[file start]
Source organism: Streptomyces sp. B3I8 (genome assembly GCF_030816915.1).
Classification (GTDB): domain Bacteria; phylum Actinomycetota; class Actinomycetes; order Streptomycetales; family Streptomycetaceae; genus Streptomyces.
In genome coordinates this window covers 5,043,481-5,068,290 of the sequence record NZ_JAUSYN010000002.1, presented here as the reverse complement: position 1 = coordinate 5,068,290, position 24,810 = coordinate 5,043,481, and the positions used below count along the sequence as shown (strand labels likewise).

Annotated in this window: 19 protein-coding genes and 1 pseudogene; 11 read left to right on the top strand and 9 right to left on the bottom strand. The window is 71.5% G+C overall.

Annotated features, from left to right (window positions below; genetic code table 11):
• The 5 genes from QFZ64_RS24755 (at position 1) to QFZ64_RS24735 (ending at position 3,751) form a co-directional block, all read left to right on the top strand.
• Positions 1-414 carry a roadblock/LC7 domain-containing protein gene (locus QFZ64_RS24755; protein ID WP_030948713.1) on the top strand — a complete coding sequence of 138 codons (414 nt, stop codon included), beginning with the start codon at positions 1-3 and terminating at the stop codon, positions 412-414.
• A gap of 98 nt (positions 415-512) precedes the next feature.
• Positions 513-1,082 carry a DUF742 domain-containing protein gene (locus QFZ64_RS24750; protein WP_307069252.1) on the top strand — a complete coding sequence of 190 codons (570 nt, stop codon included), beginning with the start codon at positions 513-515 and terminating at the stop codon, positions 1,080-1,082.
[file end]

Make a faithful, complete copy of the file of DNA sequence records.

Source organism: Streptomyces sp. B3I8 (genome assembly GCF_030816915.1).
Classification (GTDB): domain Bacteria; phylum Actinomycetota; class Actinomycetes; order Streptomycetales; family Streptomycetaceae; genus Streptomyces.
In genome coordinates this window covers 5,043,481-5,068,290 of the sequence record NZ_JAUSYN010000002.1, presented here as the reverse complement: position 1 = coordinate 5,068,290, position 24,810 = coordinate 5,043,481, and the positions used below count along the sequence as shown (strand labels likewise).

Annotated in this window: 19 protein-coding genes and 1 pseudogene; 11 read left to right on the top strand and 9 right to left on the bottom strand. The window is 71.5% G+C overall.

Annotated features, from left to right (window positions below; genetic code table 11):
• The 5 genes from QFZ64_RS24755 (at position 1) to QFZ64_RS24735 (ending at position 3,751) form a co-directional block, all read left to right on the top strand.
• Positions 1-414 carry a roadblock/LC7 domain-containing protein gene (locus QFZ64_RS24755; protein ID WP_030948713.1) on the top strand — a complete coding sequence of 138 codons (414 nt, stop codon included), beginning with the start codon at positions 1-3 and terminating at the stop codon, positions 412-414.
• A gap of 98 nt (positions 415-512) precedes the next feature.
• Positions 513-1,082 carry a DUF742 domain-containing protein gene (locus QFZ64_RS24750; protein WP_307069252.1) on the top strand — a complete coding sequence of 190 codons (570 nt, stop codon included), beginning with the start codon at positions 513-515 and terminating at the stop codon, positions 1,080-1,082.